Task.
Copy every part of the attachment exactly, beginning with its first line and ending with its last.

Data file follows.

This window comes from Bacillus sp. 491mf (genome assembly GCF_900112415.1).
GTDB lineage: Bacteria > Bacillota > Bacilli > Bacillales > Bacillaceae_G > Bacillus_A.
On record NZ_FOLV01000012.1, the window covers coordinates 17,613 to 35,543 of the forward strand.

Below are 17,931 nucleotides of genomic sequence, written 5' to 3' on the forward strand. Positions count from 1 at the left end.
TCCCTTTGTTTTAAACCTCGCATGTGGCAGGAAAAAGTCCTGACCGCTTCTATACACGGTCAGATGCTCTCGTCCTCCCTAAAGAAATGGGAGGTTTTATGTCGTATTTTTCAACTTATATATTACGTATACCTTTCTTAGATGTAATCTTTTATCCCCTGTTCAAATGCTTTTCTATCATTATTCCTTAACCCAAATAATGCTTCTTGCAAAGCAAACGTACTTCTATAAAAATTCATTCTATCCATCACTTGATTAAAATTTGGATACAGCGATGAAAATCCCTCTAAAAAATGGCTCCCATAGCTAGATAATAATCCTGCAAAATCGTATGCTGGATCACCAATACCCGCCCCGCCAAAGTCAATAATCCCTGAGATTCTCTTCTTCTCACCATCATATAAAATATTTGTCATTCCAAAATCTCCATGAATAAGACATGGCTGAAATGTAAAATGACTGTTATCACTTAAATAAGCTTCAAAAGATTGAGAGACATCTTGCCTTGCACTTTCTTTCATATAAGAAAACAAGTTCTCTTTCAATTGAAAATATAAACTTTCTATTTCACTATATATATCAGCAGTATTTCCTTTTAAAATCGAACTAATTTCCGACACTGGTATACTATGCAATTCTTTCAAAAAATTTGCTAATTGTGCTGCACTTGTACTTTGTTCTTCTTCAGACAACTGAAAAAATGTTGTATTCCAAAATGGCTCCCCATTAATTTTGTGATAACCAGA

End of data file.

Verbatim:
This window comes from Bacillus sp. 491mf (genome assembly GCF_900112415.1).
GTDB lineage: Bacteria > Bacillota > Bacilli > Bacillales > Bacillaceae_G > Bacillus_A.
On record NZ_FOLV01000012.1, the window covers coordinates 17,613 to 35,543 of the forward strand.

Below are 17,931 nucleotides of genomic sequence, written 5' to 3' on the forward strand. Positions count from 1 at the left end.
TCCCTTTGTTTTAAACCTCGCATGTGGCAGGAAAAAGTCCTGACCGCTTCTATACACGGTCAGATGCTCTCGTCCTCCCTAAAGAAATGGGAGGTTTTATGTCGTATTTTTCAACTTATATATTACGTATACCTTTCTTAGATGTAATCTTTTATCCCCTGTTCAAATGCTTTTCTATCATTATTCCTTAACCCAAATAATGCTTCTTGCAAAGCAAACGTACTTCTATAAAAATTCATTCTATCCATCACTTGATTAAAATTTGGATACAGCGATGAAAATCCCTCTAAAAAATGGCTCCCATAGCTAGATAATAATCCTGCAAAATCGTATGCTGGATCACCAATACCCGCCCCGCCAAAGTCAATAATCCCTGAGATTCTCTTCTTCTCACCATCATATAAAATATTTGTCATTCCAAAATCTCCATGAATAAGACATGGCTGAAATGTAAAATGACTGTTATCACTTAAATAAGCTTCAAAAGATTGAGAGACATCTTGCCTTGCACTTTCTTTCATATAAGAAAACAAGTTCTCTTTCAATTGAAAATATAAACTTTCTATTTCACTATATATATCAGCAGTATTTCCTTTTAAAATCGAACTAATTTCCGACACTGGTATACTATGCAATTCTTTCAAAAAATTTGCTAATTGTGCTGCACTTGTACTTTGTTCTTCTTCAGACAACTGAAAAAATGTTGTATTCCAAAATGGCTCCCCATTAATTTTGTGATAACCAGA